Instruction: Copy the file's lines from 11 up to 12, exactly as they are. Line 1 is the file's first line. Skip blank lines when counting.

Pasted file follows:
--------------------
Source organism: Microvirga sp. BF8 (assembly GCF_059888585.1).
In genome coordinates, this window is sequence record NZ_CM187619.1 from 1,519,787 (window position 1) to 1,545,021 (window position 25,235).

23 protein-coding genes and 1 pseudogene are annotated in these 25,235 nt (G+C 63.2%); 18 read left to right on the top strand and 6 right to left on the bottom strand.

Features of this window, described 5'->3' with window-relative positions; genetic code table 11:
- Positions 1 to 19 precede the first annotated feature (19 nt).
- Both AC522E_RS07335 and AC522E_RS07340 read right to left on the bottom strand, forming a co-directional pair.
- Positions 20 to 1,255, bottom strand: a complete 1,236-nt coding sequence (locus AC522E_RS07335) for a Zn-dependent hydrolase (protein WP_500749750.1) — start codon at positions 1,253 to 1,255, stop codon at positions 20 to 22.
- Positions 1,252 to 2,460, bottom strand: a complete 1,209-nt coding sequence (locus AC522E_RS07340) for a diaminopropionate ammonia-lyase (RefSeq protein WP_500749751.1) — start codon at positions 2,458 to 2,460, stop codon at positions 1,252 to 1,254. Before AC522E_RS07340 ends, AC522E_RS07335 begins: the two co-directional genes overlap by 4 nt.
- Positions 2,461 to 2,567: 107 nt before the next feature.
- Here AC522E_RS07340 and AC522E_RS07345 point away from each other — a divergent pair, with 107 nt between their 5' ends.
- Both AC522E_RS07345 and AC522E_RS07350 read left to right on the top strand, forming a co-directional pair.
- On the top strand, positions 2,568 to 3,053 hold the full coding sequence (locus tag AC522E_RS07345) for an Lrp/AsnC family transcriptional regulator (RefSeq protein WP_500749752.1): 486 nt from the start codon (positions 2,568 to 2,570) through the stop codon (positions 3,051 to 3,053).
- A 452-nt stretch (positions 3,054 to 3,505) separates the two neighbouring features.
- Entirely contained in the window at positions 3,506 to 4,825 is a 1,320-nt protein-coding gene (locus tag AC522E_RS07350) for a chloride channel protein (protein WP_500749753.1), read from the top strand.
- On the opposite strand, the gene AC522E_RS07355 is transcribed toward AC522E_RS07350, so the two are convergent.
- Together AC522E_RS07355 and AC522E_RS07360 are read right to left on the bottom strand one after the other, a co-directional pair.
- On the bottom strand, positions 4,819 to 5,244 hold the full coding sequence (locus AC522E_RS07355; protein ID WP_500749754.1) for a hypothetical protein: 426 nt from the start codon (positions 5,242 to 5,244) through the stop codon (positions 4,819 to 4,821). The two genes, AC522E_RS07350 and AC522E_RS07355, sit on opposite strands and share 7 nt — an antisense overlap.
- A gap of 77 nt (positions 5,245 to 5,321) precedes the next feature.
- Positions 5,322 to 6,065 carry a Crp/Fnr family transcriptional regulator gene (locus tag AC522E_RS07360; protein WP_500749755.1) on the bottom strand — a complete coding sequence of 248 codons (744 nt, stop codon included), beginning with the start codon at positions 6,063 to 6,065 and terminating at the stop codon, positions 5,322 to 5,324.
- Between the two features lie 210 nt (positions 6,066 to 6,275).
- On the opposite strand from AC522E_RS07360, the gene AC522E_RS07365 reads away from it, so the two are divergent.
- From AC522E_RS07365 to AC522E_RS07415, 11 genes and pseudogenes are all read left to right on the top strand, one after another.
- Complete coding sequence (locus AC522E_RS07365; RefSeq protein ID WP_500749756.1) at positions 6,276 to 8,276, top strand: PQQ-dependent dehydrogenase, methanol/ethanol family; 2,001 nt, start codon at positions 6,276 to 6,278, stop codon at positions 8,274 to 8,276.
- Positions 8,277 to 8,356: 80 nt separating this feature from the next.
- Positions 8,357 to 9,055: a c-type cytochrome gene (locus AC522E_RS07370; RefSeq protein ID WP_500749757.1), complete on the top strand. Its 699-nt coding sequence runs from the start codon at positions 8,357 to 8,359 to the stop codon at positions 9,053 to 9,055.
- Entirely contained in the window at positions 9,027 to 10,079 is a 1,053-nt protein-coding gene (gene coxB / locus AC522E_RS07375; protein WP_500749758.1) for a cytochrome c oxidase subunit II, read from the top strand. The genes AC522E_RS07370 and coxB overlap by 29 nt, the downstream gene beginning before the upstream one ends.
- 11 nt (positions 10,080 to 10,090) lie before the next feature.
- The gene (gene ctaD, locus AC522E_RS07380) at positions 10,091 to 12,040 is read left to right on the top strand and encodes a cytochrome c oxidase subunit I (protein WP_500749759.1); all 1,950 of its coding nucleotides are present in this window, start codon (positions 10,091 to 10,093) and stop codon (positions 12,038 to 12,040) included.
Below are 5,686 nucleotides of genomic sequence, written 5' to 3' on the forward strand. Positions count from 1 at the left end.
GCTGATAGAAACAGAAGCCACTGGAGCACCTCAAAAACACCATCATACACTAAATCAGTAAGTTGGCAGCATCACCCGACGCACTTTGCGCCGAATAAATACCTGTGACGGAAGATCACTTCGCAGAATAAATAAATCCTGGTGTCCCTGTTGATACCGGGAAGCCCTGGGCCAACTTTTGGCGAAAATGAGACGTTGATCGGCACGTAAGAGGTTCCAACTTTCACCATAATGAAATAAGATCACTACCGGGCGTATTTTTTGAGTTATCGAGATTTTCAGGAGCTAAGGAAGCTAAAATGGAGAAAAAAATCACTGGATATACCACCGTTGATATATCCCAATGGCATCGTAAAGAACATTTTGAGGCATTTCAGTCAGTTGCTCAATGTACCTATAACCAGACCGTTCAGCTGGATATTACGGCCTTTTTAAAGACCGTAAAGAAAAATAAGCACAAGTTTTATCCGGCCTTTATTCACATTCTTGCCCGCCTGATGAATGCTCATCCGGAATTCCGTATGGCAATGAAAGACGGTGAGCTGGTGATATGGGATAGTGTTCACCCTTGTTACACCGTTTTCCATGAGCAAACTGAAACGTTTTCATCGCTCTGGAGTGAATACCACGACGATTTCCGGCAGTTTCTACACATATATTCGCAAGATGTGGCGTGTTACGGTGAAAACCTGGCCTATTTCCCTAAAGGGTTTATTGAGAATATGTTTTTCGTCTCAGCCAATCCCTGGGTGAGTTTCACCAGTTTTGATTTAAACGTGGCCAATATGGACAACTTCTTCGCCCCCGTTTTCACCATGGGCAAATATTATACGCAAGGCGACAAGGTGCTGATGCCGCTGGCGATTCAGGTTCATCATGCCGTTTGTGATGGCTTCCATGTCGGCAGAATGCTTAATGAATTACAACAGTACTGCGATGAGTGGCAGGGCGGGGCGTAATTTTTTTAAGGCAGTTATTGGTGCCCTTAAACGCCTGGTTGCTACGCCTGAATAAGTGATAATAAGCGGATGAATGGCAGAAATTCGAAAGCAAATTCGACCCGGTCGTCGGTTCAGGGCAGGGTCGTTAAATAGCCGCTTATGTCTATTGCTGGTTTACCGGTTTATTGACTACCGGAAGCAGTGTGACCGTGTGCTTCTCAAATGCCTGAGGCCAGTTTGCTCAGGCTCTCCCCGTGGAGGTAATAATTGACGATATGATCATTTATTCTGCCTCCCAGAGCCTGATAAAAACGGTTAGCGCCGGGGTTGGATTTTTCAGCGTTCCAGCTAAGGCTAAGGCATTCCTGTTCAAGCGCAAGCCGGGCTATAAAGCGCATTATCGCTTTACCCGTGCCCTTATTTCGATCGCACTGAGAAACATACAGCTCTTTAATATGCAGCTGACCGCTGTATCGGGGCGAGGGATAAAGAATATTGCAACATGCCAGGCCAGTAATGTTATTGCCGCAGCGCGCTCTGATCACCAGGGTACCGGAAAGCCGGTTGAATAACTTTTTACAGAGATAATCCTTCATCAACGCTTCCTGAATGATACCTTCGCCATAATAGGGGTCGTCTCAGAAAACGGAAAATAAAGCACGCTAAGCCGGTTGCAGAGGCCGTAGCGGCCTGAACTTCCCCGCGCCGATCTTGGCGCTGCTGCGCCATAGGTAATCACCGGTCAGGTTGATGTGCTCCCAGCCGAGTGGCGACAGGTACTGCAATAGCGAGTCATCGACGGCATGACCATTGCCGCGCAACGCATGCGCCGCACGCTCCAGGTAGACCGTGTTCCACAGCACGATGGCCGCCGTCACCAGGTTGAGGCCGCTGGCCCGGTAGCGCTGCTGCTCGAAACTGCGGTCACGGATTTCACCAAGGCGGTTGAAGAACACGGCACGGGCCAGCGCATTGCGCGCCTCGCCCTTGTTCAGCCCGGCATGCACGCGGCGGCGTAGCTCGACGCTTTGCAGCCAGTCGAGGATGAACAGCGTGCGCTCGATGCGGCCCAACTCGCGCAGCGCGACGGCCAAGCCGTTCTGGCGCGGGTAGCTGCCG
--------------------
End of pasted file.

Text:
- Both AC522E_RS07345 and AC522E_RS07350 read left to right on the top strand, forming a co-directional pair.
- On the top strand, positions 2,568 to 3,053 hold the full coding sequence (locus tag AC522E_RS07345) for an Lrp/AsnC family transcriptional regulator (RefSeq protein WP_500749752.1): 486 nt from the start codon (positions 2,568 to 2,570) through the stop codon (positions 3,051 to 3,053).